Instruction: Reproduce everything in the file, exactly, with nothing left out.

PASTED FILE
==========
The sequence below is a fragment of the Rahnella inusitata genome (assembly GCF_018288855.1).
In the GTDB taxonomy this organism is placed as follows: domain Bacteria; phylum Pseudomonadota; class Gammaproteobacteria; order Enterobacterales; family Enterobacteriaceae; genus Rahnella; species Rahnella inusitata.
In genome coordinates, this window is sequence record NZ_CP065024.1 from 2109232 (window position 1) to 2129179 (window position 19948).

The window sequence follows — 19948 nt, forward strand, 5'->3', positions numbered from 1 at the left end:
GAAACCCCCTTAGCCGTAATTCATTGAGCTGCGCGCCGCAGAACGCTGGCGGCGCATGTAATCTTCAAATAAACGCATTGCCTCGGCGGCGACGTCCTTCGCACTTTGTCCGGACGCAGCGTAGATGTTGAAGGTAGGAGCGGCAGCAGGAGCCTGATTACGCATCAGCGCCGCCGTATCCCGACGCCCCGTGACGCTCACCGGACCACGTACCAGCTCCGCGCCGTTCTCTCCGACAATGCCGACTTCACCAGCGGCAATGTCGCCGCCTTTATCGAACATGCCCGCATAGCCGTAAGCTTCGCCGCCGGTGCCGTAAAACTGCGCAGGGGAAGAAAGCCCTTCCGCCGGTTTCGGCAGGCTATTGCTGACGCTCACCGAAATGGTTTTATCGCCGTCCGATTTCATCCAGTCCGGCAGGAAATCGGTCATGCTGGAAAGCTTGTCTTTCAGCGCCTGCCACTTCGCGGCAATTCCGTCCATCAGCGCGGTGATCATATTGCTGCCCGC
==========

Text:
The sequence below is a fragment of the Rahnella inusitata genome (assembly GCF_018288855.1).
In the GTDB taxonomy this organism is placed as follows: domain Bacteria; phylum Pseudomonadota; class Gammaproteobacteria; order Enterobacterales; family Enterobacteriaceae; genus Rahnella; species Rahnella inusitata.
In genome coordinates, this window is sequence record NZ_CP065024.1 from 2109232 (window position 1) to 2129179 (window position 19948).

The window sequence follows — 19948 nt, forward strand, 5'->3', positions numbered from 1 at the left end:
GAAACCCCCTTAGCCGTAATTCATTGAGCTGCGCGCCGCAGAACGCTGGCGGCGCATGTAATCTTCAAATAAACGCATTGCCTCGGCGGCGACGTCCTTCGCACTTTGTCCGGACGCAGCGTAGATGTTGAAGGTAGGAGCGGCAGCAGGAGCCTGATTACGCATCAGCGCCGCCGTATCCCGACGCCCCGTGACGCTCACCGGACCACGTACCAGCTCCGCGCCGTTCTCTCCGACAATGCCGACTTCACCAGCGGCAATGTCGCCGCCTTTATCGAACATGCCCGCATAGCCGTAAGCTTCGCCGCCGGTGCCGTAAAACTGCGCAGGGGAAGAAAGCCCTTCCGCCGGTTTCGGCAGGCTATTGCTGACGCTCACCGAAATGGTTTTATCGCCGTCCGATTTCATCCAGTCCGGCAGGAAATCGGTCATGCTGGAAAGCTTGTCTTTCAGCGCCTGCCACTTCGCGGCAATTCCGTCCATCAGCGCGGTGATCATATTGCTGCCCGC